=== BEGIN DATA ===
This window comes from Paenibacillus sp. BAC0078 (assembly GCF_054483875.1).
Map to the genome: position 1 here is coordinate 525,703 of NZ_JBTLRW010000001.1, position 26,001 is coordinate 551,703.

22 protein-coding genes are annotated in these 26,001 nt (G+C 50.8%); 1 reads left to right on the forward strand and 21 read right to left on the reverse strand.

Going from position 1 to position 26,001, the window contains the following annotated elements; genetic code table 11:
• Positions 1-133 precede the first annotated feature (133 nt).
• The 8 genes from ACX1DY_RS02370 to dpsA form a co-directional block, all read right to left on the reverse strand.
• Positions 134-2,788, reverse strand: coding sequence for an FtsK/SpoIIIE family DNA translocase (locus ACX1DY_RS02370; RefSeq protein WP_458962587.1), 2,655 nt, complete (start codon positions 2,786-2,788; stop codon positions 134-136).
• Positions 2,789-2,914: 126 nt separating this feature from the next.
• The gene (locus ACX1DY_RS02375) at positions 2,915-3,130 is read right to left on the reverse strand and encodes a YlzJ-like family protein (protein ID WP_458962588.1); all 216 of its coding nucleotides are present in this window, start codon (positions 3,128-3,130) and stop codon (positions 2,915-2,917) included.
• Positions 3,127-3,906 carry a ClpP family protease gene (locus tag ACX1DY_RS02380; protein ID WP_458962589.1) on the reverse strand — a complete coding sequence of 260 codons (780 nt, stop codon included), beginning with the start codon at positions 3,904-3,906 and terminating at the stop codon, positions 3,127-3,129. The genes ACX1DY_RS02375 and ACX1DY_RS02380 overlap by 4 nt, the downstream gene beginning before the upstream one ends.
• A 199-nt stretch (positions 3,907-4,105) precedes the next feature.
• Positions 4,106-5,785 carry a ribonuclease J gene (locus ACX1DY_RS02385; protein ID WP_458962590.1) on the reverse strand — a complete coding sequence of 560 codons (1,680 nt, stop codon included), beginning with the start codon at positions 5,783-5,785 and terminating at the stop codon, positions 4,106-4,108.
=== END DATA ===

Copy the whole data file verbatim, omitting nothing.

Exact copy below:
This window comes from Paenibacillus sp. BAC0078 (assembly GCF_054483875.1).
Map to the genome: position 1 here is coordinate 525,703 of NZ_JBTLRW010000001.1, position 26,001 is coordinate 551,703.

22 protein-coding genes are annotated in these 26,001 nt (G+C 50.8%); 1 reads left to right on the forward strand and 21 read right to left on the reverse strand.

Going from position 1 to position 26,001, the window contains the following annotated elements; genetic code table 11:
• Positions 1-133 precede the first annotated feature (133 nt).
• The 8 genes from ACX1DY_RS02370 to dpsA form a co-directional block, all read right to left on the reverse strand.
• Positions 134-2,788, reverse strand: coding sequence for an FtsK/SpoIIIE family DNA translocase (locus ACX1DY_RS02370; RefSeq protein WP_458962587.1), 2,655 nt, complete (start codon positions 2,786-2,788; stop codon positions 134-136).
• Positions 2,789-2,914: 126 nt separating this feature from the next.
• The gene (locus ACX1DY_RS02375) at positions 2,915-3,130 is read right to left on the reverse strand and encodes a YlzJ-like family protein (protein ID WP_458962588.1); all 216 of its coding nucleotides are present in this window, start codon (positions 3,128-3,130) and stop codon (positions 2,915-2,917) included.
• Positions 3,127-3,906 carry a ClpP family protease gene (locus tag ACX1DY_RS02380; protein ID WP_458962589.1) on the reverse strand — a complete coding sequence of 260 codons (780 nt, stop codon included), beginning with the start codon at positions 3,904-3,906 and terminating at the stop codon, positions 3,127-3,129. The genes ACX1DY_RS02375 and ACX1DY_RS02380 overlap by 4 nt, the downstream gene beginning before the upstream one ends.
• A 199-nt stretch (positions 3,907-4,105) precedes the next feature.
• Positions 4,106-5,785 carry a ribonuclease J gene (locus ACX1DY_RS02385; protein ID WP_458962590.1) on the reverse strand — a complete coding sequence of 560 codons (1,680 nt, stop codon included), beginning with the start codon at positions 5,783-5,785 and terminating at the stop codon, positions 4,106-4,108.